House Expectation = 0.87774104 units (23)
This number is almost double the number in (9).  In other words, playing 2 hands with 1/2 unit on each hand the house expectation is almost double what it was with one hand.  Likewise, the duration of play is approximately double the duration in the single-hand case.

    So there is the answer.  The casino should rank the two-hand play as the sum of the units on each hand; playing twice as long I expect to lose twice as much.  By ranking my two $25 hands as a $35 average bet, my estimated expected loss is 30% less than my actual expected loss.  Put another way, playing two hands, my actual expected loss is about 43% greater than the downtown casino is giving me credit for.  Where did they get $35?  I haven't the slightest idea.

    What about other games?  Earlier I mentioned roulette.  One could, for example, place one half unit on Red/Black and one half unit on Odd/Even.  Here the expected return to the house is 7.568 units (out of 10) whereas the return to the house playing one unit on (say) Odd/Even is only 4.824 units .  Notice that, unlike blackjack, the return playing two spots is less than double the return playing one spot.  Does this mean the two-spot player should be rated at less than one unit?  No indeed.  The figure is less than before simply because the duration of play is less than twice the duration of the one-spot player.  In fact, now that we have all of our formulas above, let me show you exactly what is at work here.

    Recall that the formula for the duration of play is the same for two hands as it is for one except that the ruin probability is different in each case.  Taking either formula (6) (with c = 1) or formula (21) and multiplying it through by q - p, the house expectation per hand, we have

(q - p)Dz z - a + aRz (24)
which is exactly the same as the right-hand side of (8), the formula for the expected return to the house.  In other words
House Expectation = (q - p)Dz (25)
that is, the house expectation is simply the expected return per hand times the expected number of hands, a fact that agrees with common ordinary horse sense.

    In summary, playing two hands at one half unit each must have an expected return per deal to the casino of q - p, the same as that for one hand at one unit, if the correct house expectation is realized.  What is true is that playing two hands rather than one changes both the ruin probability and the duration of play, but the expected return to the house is just q - p times this duration.  Rating the two-handed player at less than one unit is to estimate his expected loss at less than it really is and is, well, a rip off.  So if you want to play two hands, which I believe is more fun, you should realize that for a given buy-in and goal-to-quit, you will lose more per playing session on average than if you play a single hand, you'll get almost twice the playing time per session, and unless you get rated at the full sum of your two hands you are getting gypped when it comes to comps.  The lesson is: before you play two hands of anything, ask the floor person how you will be rated.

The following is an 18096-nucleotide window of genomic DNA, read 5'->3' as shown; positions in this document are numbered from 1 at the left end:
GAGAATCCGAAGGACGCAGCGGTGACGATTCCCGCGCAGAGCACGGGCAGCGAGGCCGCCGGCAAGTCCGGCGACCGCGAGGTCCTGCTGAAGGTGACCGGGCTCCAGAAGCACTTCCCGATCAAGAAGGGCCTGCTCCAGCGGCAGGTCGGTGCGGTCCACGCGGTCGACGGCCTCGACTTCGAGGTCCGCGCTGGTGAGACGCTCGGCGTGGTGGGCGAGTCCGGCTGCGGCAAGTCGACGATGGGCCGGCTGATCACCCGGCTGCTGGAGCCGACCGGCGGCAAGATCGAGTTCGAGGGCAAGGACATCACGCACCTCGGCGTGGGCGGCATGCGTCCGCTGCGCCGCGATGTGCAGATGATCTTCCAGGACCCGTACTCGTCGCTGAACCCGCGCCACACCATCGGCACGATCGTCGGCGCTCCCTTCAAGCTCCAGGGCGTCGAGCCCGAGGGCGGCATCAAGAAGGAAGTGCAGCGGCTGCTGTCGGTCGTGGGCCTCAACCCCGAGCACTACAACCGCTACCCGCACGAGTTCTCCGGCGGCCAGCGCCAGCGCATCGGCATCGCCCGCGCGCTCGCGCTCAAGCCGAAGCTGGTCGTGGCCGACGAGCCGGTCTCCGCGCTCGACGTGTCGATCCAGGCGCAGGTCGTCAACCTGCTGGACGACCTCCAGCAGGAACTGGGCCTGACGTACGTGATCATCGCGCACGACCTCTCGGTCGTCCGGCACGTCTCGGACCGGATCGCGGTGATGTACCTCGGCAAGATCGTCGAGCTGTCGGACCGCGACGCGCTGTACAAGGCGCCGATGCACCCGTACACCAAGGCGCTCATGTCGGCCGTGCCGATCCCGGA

The irony in the downtown casino's rating policy is that it discourages two-handed play yet, as we have seen above, a two-handed player playing to double his stake or go broke will, on average, produce a larger win for the casino than the corresponding one-handed player.  Of course, there has been ample evidence through the years that not all casinos understand the business they're in.

    See you next month; I'll try to lighten up on the algebra!

Donald Catlin

Don Catlin is a retired professor of mathematics and statistics from the University of Massachusetts. His original research area was in Stochastic Estimation applied to submarine navigation problems but has spent the last several years doing gaming analysis for gaming developers and writing about gaming. He is the author of The Lottery Book, The Truth Behind the Numbers published by Bonus books.

Books by Donald Catlin:

Lottery Book: The Truth Behind the Numbers
Donald Catlin
Don Catlin is a retired professor of mathematics and statistics from the University of Massachusetts. His original research area was in Stochastic Estimation applied to submarine navigation problems but has spent the last several years doing gaming analysis for gaming developers and writing about gaming. He is the author of The Lottery Book, The Truth Behind the Numbers published by Bonus books.

Books by Donald Catlin:

Lottery Book: The Truth Behind the Numbers